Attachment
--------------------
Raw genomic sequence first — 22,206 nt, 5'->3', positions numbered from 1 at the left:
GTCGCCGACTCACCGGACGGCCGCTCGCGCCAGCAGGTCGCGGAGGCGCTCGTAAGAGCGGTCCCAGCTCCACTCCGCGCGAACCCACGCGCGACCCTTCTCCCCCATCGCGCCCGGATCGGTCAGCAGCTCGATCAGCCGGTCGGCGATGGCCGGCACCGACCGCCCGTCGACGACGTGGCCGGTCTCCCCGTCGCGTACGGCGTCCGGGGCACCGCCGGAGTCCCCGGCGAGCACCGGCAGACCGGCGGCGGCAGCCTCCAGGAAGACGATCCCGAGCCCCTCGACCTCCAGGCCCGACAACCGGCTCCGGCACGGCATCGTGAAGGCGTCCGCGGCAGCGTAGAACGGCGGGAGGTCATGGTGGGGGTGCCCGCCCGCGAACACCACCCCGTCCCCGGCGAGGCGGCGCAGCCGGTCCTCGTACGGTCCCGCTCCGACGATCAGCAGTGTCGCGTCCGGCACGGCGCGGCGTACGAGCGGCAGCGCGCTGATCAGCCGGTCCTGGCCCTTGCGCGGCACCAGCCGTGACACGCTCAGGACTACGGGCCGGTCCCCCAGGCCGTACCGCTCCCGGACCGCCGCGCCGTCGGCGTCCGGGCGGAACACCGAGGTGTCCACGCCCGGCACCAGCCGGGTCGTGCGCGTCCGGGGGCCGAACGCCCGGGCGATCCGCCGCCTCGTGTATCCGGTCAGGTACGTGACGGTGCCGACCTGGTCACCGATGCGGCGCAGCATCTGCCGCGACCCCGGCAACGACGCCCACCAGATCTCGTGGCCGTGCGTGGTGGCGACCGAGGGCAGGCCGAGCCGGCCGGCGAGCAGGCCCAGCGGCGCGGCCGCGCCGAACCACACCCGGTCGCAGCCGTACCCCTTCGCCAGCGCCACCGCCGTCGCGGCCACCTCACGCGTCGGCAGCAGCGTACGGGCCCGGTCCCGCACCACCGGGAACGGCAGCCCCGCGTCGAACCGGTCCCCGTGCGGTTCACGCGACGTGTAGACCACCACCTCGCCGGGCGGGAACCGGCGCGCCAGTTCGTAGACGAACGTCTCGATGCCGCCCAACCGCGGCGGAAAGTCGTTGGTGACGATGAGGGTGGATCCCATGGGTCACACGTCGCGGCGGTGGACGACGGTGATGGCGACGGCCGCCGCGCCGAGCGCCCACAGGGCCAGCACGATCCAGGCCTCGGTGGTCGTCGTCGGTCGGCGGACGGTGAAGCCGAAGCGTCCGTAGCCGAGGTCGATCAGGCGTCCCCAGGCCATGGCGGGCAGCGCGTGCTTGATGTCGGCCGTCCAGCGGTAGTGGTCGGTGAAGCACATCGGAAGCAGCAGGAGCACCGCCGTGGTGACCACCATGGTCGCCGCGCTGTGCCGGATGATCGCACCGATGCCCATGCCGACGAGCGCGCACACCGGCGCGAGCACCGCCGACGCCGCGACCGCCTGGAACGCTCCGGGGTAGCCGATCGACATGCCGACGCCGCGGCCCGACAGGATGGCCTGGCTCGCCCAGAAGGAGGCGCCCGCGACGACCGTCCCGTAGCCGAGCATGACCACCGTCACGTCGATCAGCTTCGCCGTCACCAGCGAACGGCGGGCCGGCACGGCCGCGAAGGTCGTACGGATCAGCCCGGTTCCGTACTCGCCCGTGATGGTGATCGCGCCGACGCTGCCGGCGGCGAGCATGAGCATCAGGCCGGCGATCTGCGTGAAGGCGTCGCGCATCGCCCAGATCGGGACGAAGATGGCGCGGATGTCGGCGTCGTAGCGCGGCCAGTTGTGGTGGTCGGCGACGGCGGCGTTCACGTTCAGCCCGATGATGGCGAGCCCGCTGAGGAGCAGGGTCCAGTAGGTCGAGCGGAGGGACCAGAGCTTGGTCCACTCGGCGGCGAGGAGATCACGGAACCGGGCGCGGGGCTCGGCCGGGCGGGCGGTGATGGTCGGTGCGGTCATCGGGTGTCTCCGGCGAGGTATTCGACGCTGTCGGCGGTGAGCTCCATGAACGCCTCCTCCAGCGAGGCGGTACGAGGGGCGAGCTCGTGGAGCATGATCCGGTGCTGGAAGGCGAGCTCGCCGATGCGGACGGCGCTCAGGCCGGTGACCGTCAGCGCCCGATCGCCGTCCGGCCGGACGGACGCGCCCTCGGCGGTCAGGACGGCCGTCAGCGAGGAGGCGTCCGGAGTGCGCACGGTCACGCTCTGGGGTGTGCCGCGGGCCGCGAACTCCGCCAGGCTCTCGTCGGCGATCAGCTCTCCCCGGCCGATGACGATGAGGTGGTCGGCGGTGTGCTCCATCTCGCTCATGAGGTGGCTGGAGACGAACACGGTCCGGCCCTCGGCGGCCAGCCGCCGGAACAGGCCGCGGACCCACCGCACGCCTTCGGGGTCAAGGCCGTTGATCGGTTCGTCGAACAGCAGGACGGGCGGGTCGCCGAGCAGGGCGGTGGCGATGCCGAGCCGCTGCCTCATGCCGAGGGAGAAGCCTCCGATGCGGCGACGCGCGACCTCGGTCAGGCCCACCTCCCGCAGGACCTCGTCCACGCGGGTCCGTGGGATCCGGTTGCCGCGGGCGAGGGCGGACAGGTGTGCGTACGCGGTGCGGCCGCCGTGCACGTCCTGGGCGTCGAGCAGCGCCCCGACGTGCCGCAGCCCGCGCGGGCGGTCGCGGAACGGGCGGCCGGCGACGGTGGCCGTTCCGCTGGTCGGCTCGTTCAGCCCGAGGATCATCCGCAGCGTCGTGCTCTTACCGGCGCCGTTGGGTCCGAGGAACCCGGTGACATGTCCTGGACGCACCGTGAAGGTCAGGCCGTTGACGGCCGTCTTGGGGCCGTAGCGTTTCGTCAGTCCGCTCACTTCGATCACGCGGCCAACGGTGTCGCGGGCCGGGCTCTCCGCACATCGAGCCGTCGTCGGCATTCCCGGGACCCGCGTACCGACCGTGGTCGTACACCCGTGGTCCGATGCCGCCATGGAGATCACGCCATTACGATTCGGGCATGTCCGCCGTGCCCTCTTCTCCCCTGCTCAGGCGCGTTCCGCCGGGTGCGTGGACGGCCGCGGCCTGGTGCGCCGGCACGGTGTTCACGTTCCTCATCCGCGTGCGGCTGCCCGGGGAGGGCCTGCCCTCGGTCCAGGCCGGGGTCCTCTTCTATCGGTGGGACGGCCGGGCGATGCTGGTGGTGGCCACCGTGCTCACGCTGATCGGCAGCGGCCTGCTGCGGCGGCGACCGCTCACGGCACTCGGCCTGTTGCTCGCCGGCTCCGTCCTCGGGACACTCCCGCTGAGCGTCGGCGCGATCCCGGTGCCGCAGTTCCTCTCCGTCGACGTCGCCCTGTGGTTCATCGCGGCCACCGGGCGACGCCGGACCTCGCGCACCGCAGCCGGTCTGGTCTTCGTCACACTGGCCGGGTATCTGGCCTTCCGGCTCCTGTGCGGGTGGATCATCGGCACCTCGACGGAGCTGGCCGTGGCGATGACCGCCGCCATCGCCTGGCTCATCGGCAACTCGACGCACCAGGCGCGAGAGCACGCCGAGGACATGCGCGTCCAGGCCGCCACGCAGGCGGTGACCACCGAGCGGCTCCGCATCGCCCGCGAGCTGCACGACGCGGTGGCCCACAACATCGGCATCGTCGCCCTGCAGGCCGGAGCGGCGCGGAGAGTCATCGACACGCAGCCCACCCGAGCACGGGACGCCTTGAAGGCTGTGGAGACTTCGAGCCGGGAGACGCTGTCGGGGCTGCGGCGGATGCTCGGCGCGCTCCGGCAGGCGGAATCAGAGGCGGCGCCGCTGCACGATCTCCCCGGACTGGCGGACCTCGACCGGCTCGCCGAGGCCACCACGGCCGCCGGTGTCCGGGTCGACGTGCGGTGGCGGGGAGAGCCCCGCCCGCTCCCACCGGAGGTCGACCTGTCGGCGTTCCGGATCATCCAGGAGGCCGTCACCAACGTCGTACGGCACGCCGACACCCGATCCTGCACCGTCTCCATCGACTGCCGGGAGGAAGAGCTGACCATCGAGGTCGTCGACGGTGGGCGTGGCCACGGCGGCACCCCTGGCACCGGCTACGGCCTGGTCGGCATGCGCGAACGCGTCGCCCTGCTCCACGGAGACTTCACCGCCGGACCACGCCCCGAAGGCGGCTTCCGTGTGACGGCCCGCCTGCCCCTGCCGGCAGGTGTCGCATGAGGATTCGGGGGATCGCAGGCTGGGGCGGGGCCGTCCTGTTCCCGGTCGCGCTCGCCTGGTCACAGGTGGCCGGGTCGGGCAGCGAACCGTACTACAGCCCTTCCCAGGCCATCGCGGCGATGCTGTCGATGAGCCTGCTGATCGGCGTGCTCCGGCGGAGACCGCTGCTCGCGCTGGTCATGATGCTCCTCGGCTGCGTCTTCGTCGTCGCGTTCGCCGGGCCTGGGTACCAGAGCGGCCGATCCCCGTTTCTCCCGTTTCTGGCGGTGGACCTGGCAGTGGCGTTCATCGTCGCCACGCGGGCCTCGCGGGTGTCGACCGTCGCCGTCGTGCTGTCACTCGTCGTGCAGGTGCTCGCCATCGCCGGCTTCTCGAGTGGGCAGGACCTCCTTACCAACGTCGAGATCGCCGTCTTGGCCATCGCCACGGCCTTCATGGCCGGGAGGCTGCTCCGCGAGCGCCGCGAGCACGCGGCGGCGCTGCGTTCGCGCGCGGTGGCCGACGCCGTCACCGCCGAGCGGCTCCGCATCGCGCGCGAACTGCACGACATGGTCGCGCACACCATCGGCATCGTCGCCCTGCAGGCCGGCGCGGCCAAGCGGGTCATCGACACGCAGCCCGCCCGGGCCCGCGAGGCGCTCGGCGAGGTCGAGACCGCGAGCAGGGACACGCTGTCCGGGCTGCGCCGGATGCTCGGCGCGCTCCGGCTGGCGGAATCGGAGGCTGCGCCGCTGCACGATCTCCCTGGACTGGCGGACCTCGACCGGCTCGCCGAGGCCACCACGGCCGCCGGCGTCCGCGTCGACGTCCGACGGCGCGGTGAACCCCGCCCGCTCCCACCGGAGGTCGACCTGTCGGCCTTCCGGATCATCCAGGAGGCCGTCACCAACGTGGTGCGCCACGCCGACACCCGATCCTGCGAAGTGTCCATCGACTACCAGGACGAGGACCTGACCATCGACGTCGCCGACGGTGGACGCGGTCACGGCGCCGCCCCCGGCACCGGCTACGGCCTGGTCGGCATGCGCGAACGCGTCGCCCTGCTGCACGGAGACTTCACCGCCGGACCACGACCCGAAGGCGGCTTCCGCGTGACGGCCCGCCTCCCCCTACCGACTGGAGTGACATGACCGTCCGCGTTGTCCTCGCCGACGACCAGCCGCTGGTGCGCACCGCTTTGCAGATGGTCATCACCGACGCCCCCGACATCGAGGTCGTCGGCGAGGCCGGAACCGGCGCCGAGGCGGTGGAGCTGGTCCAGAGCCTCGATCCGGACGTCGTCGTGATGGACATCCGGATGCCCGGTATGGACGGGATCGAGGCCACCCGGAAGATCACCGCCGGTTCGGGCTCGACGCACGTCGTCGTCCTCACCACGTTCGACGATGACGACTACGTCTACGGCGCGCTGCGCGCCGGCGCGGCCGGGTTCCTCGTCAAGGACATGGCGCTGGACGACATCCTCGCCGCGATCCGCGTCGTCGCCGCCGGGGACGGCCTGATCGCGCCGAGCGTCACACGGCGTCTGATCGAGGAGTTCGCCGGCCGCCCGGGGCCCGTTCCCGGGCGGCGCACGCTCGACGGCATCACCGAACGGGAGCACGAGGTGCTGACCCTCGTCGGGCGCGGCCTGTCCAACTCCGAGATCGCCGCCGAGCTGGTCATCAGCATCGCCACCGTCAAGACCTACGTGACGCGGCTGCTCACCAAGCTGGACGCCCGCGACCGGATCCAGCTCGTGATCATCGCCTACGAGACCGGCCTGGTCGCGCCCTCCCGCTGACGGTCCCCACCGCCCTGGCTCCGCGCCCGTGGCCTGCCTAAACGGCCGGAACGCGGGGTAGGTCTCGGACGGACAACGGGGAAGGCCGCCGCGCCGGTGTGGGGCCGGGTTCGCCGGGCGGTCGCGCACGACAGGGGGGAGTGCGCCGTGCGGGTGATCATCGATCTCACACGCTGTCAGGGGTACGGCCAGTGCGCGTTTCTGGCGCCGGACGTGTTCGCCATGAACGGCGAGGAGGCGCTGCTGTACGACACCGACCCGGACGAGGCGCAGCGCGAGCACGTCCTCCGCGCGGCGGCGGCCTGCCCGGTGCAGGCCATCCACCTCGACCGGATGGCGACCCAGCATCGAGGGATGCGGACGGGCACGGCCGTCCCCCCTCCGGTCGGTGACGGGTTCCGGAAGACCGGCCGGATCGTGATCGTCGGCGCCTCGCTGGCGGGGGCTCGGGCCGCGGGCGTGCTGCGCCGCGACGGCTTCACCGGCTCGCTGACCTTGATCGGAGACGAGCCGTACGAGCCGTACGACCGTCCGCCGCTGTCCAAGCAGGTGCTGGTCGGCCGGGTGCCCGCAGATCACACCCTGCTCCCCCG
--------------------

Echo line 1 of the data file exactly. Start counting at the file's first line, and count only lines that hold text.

Raw genomic sequence first — 22,206 nt, 5'->3', positions numbered from 1 at the left: